× Home
×

Family Crest and History Search
House of Names
FREE SHIPPING on orders of $85 or more
An excerpt from www.HouseOfNames.com archives copyright 2000 - 2016


Hartwach is a name of ancient Anglo-Saxon origin and comes from a family once having lived in the village of Hardwick near Ashton-cum-Aughton in the county of Yorkshire. The name was originally derived from the Old English word heordewic, when translated refers to the person who dwelled near a sheep farm.

Hartwach Early Origins



The surname Hartwach was first found in Yorkshire. Some of the family held estates at Ault-Hucknall in Derbyshire in early times. "The manor of Hardwicke lies on the south side of the parish, and on the border of Nottinghamshire, from which it is separated by the river Meden or Mayden. It was granted by King John, in 1203, to Andrew de Beauchamp: the Hardwickes possessed it for six generations; and Elizabeth, daughter of John Hardwicke, Esq., brought it to Sir William Cavendish. The present Hall of Hardwicke was built by the Countess of Shrewsbury in the reign of Elizabeth; its situation is exceedingly picturesque and beautiful, standing in a fine park containing 621 acres of land, embellished with venerable oaks of most gigantic size. " [1]CITATION[CLOSE]
Lewis, Samuel, A Topographical Dictionary of England. Institute of Historical Research, 1848, Print.

The hamlet of Kytes-Hardwick has an eponymous significance to the family. "The family of 'Herdwick,' a branch of the 'Hastangs,' took their name from this place, and some of them are supposed to have resided here. John de Herdwick, in the time of Edward III., held several offices of distinction, and in the first of Richard II. was one of the justices of the peace for the city of Coventry. Another John de Herdwick aided Richmond, afterwards Henry VII., at the battle of Bosworth-Field, and, it is said, by his good conduct as a guide to the army, got the earl the advantage in that fight 'of the ground, winde, and sunne.' The manor, at this period called Herdwick-Grembald, was conveyed by him, in marriage with one of his daughters, to William Dingley." [1]CITATION[CLOSE]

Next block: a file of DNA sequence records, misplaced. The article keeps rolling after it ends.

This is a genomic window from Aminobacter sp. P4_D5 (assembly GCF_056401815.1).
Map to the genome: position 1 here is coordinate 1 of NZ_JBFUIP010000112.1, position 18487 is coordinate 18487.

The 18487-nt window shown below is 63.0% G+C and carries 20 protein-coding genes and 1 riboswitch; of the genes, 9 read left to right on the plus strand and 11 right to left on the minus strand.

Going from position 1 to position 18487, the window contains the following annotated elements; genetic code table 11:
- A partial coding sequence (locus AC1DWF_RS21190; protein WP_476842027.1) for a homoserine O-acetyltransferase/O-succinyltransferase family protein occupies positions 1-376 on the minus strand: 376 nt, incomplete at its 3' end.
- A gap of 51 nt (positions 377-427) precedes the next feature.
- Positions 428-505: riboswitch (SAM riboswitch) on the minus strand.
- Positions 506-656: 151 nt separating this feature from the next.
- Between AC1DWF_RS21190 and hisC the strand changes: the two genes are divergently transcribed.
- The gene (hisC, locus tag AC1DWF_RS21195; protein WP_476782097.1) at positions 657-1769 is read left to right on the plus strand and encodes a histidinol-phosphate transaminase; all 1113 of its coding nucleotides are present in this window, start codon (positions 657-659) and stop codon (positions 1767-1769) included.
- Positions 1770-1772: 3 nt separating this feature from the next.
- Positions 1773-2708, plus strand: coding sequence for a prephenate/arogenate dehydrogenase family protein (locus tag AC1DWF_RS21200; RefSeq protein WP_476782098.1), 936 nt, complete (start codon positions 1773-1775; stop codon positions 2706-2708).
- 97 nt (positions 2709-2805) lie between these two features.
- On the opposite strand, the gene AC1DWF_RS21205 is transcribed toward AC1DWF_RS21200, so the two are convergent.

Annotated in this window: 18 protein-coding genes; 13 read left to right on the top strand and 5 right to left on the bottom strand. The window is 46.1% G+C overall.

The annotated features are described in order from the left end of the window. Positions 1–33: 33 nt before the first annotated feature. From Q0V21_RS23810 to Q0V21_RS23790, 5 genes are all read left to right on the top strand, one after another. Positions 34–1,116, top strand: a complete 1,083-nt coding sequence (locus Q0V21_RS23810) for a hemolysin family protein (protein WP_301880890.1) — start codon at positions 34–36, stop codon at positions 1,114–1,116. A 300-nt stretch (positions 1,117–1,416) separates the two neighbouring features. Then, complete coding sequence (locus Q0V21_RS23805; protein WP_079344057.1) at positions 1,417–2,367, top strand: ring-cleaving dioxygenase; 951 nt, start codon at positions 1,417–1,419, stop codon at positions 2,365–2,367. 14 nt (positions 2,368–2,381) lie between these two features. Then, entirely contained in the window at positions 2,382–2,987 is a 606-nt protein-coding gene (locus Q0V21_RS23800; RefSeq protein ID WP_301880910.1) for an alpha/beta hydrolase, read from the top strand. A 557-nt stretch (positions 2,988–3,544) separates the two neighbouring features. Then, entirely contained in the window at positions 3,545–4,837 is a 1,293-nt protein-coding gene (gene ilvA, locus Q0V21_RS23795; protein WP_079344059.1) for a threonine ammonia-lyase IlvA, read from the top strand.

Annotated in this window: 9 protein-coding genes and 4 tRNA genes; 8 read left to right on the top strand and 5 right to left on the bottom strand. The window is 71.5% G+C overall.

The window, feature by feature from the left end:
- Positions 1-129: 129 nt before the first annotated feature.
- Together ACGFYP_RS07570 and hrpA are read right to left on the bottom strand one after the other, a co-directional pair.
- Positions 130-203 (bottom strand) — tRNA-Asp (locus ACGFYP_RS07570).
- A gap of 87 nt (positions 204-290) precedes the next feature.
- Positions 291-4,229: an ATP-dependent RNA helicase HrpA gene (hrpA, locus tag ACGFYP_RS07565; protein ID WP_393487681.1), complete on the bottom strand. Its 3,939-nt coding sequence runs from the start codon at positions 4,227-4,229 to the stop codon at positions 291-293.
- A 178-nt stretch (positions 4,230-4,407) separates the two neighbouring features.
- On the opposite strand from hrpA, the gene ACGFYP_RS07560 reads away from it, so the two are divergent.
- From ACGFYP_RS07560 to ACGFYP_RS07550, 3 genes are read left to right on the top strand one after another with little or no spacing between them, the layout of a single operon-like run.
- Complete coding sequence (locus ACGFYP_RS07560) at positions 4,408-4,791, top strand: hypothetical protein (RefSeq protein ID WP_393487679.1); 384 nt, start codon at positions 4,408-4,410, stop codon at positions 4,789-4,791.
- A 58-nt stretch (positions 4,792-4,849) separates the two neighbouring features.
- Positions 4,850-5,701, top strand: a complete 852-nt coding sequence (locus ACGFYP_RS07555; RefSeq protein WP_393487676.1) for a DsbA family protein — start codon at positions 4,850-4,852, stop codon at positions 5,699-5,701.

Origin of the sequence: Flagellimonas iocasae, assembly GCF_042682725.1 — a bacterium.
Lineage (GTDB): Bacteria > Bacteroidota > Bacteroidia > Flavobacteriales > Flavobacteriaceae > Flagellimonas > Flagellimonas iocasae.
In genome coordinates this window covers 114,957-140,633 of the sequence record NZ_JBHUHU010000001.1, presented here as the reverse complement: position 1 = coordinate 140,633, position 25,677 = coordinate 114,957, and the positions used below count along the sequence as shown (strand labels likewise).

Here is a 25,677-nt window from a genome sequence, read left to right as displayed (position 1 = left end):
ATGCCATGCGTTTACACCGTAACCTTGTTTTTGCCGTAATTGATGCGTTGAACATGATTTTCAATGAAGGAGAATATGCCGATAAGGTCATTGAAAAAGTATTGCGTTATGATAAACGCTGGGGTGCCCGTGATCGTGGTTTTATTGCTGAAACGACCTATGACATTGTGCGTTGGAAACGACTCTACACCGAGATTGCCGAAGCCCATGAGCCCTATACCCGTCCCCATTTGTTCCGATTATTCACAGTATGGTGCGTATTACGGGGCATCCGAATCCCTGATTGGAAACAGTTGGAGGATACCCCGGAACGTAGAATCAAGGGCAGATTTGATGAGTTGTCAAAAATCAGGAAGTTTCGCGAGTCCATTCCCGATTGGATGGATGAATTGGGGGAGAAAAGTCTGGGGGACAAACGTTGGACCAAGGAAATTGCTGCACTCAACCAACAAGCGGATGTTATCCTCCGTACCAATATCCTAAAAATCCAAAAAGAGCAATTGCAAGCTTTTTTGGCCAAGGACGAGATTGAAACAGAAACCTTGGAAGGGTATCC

Lewis, Samuel, A Topographical Dictionary of England. Institute of Historical Research, 1848, Print.


Close

Hartwach Spelling Variations


Expand

Hartwach Spelling Variations



The English language only became standardized in the last few centuries; therefore, spelling variations are common among early Anglo-Saxon names. As the form of the English language changed, even the spelling of literate people's names evolved. Hartwach has been recorded under many different variations, including Hardwick, Hardwicke, Hartwick, Hartwicke and others.

Close

Hartwach Early History


Expand

Hartwach Early History



This web page shows only a small excerpt of our Hartwach research. Another 99 words (7 lines of text) covering the years 1527, 1608, 1525, 1580 and 1599 are included under the topic Early Hartwach History in all our PDF Extended History products and printed products wherever possible.

Close

Hartwach Early Notables (pre 1700)


Expand

Hartwach Early Notables (pre 1700)



Notables of the family at this time include Elizabeth Talbot (nee Hardwick) (1527-1608), Countess of Shrewsbury, also known as Bess of Hardwick. She was daughter of John Hardwick of Derbyshire by his wife Elizabeth Leeke. The Hardwicks had arrived in Derbyshire from Sussex by the mid thirteenth century and farmed land...